Strong demand at American Airlines; lean times ahead?

Double-digit increases in fuel and labor costs caused second-quarter profit at American Airlines to fall 15 percent despite higher revenue.

The world’s biggest airline still beat Wall Street expectations, earning $803 million in the quarter, which marks the start of the key summer-vacation travel season.

Like other airlines, American is enjoying demand that is strong enough to push up average fares and fees. A key figure that roughly parallels fares jumped 5.7 percent in the quarter, but American on Friday predicted a much more modest increase — between 0.5 percent and 2.5 percent — in the same figure during the July-through-September period. An executive told analysts the fourth quarter would be better than the third, although he gave no numbers.

Investors, increasingly worried about airlines cutting prices to hang on to their share of passengers, sold off shares Friday afternoon.

Shares of American Airlines Group Inc. fell 58 cents, to $49.42.

American’s results wrapped up a rocky earnings season for the major U.S. airlines. It started with a thud when United Airlines gave a poor revenue prognostication for the third quarter and continued with a weak third-quarter forecast on average fares from Southwest Airlines, which carries more U.S. passengers than anyone. Along the way, executives at several airlines spoke about lower fares in markets stretching from New York to Florida to Denver.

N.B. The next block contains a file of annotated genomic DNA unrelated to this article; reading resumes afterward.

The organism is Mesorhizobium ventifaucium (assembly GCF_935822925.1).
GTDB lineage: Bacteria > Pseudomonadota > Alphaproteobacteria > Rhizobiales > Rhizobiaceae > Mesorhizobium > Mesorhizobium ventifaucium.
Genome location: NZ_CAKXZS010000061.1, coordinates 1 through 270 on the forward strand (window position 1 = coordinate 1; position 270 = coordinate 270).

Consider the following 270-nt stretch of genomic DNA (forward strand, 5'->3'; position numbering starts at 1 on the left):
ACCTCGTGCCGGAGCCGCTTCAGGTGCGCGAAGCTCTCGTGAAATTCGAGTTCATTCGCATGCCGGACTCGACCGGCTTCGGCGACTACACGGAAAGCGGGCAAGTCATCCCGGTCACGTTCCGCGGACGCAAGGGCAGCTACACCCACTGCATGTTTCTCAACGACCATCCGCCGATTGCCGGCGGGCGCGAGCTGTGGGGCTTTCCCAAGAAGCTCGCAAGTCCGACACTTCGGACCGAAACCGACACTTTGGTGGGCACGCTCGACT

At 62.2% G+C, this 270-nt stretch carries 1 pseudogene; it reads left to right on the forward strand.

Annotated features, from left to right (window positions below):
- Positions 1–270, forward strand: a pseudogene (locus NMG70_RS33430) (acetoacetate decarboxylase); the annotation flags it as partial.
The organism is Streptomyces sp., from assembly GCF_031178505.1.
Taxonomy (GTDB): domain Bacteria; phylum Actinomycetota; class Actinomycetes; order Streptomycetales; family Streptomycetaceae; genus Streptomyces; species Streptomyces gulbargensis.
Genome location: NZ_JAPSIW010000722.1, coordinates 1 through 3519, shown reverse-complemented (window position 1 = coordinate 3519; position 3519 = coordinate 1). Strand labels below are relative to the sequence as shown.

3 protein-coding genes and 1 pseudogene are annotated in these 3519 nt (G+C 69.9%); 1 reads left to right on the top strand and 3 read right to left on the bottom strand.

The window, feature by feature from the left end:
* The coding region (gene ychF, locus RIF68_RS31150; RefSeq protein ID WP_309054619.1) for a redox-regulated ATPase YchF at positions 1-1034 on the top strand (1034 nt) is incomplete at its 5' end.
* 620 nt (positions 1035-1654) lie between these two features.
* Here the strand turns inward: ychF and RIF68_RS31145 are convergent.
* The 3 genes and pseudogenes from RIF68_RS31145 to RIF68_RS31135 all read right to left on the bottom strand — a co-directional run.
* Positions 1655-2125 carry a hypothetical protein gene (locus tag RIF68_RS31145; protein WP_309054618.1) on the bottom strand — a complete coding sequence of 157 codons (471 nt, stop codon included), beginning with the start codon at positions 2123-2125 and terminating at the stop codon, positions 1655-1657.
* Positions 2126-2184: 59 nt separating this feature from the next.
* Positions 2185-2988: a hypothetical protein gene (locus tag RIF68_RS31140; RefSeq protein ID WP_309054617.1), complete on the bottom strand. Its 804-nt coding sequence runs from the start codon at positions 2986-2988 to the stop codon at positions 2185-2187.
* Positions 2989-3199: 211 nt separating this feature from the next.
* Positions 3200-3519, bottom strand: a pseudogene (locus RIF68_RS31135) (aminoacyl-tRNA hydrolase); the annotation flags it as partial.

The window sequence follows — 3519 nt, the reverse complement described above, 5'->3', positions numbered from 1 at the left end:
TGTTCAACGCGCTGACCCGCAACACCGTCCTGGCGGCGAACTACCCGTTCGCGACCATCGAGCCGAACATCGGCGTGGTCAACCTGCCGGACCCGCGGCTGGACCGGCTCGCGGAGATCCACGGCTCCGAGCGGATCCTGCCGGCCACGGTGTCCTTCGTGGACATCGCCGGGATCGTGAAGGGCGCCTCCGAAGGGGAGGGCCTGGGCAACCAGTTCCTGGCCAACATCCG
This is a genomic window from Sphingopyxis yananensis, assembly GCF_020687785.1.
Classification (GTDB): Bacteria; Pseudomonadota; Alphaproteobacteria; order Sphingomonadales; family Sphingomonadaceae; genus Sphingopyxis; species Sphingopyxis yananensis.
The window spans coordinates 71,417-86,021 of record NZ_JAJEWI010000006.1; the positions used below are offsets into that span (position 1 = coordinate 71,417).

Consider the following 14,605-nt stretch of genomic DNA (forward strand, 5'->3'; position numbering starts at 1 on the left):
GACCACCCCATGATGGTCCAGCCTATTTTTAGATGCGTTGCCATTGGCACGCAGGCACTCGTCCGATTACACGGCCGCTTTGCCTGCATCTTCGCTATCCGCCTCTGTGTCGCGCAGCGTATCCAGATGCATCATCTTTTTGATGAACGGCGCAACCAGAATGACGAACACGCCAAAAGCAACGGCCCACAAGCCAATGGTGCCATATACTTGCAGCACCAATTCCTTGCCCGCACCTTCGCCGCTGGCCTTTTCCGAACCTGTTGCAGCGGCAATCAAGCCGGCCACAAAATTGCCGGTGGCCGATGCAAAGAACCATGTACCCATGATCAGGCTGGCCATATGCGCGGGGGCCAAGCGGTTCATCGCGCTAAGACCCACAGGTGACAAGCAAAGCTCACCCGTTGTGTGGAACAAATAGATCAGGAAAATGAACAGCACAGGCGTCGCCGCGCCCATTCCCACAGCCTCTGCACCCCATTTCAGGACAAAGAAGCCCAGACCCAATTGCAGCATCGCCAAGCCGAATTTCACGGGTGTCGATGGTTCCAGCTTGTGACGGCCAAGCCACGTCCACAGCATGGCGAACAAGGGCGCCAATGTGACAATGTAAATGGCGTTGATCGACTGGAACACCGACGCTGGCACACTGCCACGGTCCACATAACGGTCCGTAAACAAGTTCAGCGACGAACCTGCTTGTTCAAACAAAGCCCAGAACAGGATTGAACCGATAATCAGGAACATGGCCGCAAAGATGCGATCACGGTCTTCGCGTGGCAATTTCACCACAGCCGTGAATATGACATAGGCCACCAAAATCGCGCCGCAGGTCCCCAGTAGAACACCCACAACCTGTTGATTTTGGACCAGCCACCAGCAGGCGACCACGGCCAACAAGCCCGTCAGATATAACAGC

Price-cutting during the peak summer season is rare, said Cowen and Co. analyst Helane Becker. She said it was understandable that American would try to calm nervous investors by sounding upbeat about the fourth quarter, but it was too early to tell what might happen given all the talk from other airlines about discounting domestic fares.

Airlines are looking for new ways to raise revenue, including cramming more people in their planes.

American recently backed off a plan to move the last three rows in new Boeing 737 jets closer together. It would have brought in…

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